Government on Wednesday shifted the detained People’s Conference leader Sajjad Lone and PDP youth wing president Waheed Parra to their residences from.the MLA hostel. They will continue to remain under house arrest. Both leaders were placed in detention in the wake of the revocation of Article 370 in August 2019. Lone had strongly opposed centre’s moves to tamper with J&K’s status. On the eve of New Delhi’s August 5 move, Lone was part of the all-party meet in Srinagar that had resolved to jointly fight the dilution of J&K autonomy.
After the shifting of Lone and Parra, thirteen political leaders remain under detention at the MLA hostel. Earlier on Tuesday, the J&K Government released two leaders — former PDP lawmaker from Wachi in south Kashmir Aijaz Ahmad Mir and Shakeel Ahmed Qalandar, a former president of the Federation Chamber of Industries, Kashmir. Since Sunday, a total of eight leaders have been released from preventive custody.
The successive release of the leaders reflects the growing confidence of the state government in the improvement of the situation in the erstwhile state. It sees the less likelihood of the situation tipping into turmoil.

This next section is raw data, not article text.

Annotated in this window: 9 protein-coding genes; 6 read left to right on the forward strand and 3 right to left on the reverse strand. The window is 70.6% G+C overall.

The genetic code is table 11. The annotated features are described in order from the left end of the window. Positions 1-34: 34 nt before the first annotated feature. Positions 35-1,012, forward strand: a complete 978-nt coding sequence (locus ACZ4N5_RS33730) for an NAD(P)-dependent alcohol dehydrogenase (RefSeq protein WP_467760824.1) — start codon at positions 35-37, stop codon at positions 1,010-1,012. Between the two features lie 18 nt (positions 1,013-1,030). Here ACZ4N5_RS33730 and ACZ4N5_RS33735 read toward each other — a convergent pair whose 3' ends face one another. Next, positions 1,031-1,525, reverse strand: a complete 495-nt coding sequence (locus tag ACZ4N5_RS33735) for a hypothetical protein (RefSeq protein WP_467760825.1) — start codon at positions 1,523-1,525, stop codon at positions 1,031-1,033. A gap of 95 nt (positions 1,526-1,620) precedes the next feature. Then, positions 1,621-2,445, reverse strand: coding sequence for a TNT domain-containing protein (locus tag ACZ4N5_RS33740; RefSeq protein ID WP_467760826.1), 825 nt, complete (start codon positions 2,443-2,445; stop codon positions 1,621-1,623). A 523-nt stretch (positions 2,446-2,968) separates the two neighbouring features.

At the same time, former chief ministers Dr Farooq Abdullah, Omar Abdullah and Mehbooba Mufti remain in detention. Senior Abdullah is the only mainstream politician against whom Public Safety Act (PSA) was slapped in September for a period of three months, which was renewed on December 16 last.
As things stand, Government shows little indication that it will free the three former chief ministers anytime soon. This has drawn severe international criticism. United States has time and again called for their release. But the government doesn’t see their freedom in its interest and apprehends it might disrupt peace in the Valley. It would be interesting to see how long more the government waits before it takes a call on their release.
So far the leaders who have been released have maintained silence on Article 370, lending some credence to the reports that they have signed bonds to get their freedom. However, it is only when the top leaders are released that we can expect to get some sense of how they will respond to the altered state of affairs. But considering all these leaders have invariably called for peace in the Valley, the government should release them and let them put their point of view before the people. Not doing so, will only prolong the current uncertainty, no matter how normal the Valley might appear on the outside.